Jennifer Cortner almost fell off her chair two summers ago when her intern walked in, dressed in a midriff-baring shirt and wearing a navel...
Jennifer Cortner almost fell off her chair two summers ago when her intern walked in, dressed in a midriff-baring shirt and wearing a navel ring, ready to go to a video shoot for a corporate client.
“We, like most companies, especially because we’re more of a creative shop, dress more casually,” said Cortner, president of EFX Media, a video-marketing firm based in Arlington, Va. But sometimes an employee will go too far, like the intern. Cortner sent her home to change into something that covered her belly.
“She said, ‘It’s just a shoot,’ and I said, ‘Yeah, but it’s a corporate client. You can’t look like Britney Spears.’ “
It’s summer, which means dress codes and clothing sense sometimes are thrown out the open window. In addition, trendy styles have morphed into work wear for some.
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Does the fact that celebrities made them fashionable a few years ago make it OK to wear any old flip-flops to the office? Flip-flops: good for slipping shoes off under the desk, bad for co-workers who have to deal with the thackety-thack every time you get up to fetch something from the printer.
Fashion trends often spur questionable office wear. There was (gasp) that crazy trend not all that long ago that 42-year-old Cortner remembers: “Back in my day, there were plenty of companies here that used to say women couldn’t even wear pants,” she said.
So does that mean that today’s flip-flops are tomorrow’s pants suits?
Probably not. Pamela Burns, a personal shopper in the Washington, D.C., area, said she is used to working with recent graduates who want to get a more professional look (or, perhaps more often, whose parents want them to look more professional).
So she steers her clients who prefer comfy casual to items that might be a little more acceptable in the office. Many of her male clients who want to be comfortable but professional buy a new Cole Haan shoe that looks like a loafer but has a Nikelike sole.
“Guys who are used to just wearing sneakers, I put them in those and they look really good,” she said.
Some fancier thong sandals may work for women, as long as they are worn with a professional outfit.
“I do think the college generation and under is more casual to begin with,” Burns said. “It’s kind of that old dot-com thought that you can wear whatever you want to work and it doesn’t matter. But unfortunately, it slaps everyone in the face. I do feel that years ago I would do seminars where people were wearing Tevas [sandals] in financial institutions, and now they’re wearing suits.”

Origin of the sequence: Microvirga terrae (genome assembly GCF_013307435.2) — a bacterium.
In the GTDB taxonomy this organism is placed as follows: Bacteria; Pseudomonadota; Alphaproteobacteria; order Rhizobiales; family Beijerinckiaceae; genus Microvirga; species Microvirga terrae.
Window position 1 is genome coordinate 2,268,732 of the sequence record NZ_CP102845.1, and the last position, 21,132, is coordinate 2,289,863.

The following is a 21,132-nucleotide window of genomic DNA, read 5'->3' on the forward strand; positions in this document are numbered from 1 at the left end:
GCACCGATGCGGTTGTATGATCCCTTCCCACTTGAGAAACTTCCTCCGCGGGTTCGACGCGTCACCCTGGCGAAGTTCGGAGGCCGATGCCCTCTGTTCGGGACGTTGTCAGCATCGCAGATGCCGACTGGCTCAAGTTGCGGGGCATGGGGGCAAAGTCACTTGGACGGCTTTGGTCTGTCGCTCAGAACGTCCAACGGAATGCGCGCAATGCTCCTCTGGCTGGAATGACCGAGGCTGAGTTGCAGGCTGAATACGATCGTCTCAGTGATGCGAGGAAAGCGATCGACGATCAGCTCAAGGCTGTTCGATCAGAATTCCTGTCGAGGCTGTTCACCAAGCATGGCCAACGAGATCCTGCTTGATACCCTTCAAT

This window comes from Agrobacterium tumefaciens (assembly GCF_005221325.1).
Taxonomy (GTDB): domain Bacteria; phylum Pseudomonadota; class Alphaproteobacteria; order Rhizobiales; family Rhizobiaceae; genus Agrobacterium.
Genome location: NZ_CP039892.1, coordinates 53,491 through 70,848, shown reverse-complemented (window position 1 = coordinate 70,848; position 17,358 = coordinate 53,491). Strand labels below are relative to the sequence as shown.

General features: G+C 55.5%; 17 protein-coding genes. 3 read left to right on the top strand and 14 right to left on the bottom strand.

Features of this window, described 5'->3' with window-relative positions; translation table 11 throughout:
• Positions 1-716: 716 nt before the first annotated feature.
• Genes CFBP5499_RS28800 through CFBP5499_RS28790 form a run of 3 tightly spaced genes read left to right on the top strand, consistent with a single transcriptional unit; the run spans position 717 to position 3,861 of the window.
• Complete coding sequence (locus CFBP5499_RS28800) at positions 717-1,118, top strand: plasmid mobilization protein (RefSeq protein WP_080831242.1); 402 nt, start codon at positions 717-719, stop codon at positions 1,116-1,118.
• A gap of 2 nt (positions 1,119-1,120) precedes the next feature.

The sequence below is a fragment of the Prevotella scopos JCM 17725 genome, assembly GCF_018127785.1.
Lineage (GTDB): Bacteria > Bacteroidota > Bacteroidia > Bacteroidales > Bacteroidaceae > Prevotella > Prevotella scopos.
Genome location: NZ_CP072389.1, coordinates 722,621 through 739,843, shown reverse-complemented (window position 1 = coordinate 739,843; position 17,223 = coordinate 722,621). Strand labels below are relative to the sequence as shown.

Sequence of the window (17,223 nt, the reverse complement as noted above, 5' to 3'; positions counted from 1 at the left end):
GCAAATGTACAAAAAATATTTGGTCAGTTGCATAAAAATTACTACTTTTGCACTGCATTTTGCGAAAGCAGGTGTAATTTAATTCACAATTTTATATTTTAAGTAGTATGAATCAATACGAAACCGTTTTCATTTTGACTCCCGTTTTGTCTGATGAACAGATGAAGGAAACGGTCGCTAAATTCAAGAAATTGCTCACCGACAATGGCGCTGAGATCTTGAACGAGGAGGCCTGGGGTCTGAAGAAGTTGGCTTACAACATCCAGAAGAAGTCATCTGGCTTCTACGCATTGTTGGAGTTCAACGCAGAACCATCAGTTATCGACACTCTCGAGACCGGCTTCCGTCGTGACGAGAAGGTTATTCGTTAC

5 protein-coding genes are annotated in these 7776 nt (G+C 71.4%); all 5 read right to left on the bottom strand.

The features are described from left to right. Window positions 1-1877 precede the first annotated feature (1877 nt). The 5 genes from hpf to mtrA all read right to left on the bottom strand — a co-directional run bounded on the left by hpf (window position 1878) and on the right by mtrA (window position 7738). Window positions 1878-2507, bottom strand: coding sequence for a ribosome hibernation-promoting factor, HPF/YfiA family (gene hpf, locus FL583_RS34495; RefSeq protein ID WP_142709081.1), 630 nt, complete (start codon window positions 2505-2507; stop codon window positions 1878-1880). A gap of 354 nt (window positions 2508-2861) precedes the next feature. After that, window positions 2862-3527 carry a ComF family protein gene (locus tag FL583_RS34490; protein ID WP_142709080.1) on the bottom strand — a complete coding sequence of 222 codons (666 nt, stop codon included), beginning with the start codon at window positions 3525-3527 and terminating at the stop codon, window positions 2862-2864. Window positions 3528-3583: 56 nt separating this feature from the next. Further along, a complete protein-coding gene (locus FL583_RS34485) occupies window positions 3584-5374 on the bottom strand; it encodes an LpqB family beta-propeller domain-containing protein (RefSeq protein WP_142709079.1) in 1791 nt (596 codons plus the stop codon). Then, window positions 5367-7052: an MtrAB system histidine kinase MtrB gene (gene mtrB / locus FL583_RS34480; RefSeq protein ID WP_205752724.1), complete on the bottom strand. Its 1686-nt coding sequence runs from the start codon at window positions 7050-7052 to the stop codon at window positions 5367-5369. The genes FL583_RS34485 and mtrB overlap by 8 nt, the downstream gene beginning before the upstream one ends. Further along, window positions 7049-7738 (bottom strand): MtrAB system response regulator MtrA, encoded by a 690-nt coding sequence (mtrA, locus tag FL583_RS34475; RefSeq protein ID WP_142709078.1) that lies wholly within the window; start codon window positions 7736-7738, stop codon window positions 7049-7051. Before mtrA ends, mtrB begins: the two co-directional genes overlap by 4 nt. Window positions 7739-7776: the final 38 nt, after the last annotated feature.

Sometimes, those recent graduates just need a company to explain how it works.
“With our new grads, it’s understanding what’s business appropriate,” said Jay Fernandez, vice president for human resources with Terros, a Phoenix-based behavioral-health network.
He admits that the dress code is pretty generic, and when it gets above 90 degrees in the area, the office dress can get pretty relaxed.
After a board meeting recently, an executive asked Fernandez if he “found it disturbing” that a new female employee was wearing a “rather low neckline.” Fernandez asked a female vice president to speak with the employee.
Most recently, however, Fernandez has been dealing with a different type of dress-code issue. The organization has been hiring a larger population of Latino workers who come to work and interviews in guayaberas, or open-collared dress shirts, sometimes embroidered, that are worn untucked.
The shirts are formal in Latino culture and are often worn to weddings. But, Fernandez said, the shirts caused a bit of a stir among non-Hispanic employees who wear suits: They thought the shirts looked too casual.
Instead of asking the employees to forgo their traditions, Fernandez, who also wears the guayabera, is trying to educate his work force.
And therefore, soon, who knows? Maybe the guayabera will become tomorrow’s women’s pants suit. Just don’t wear it with grungy flip-flops.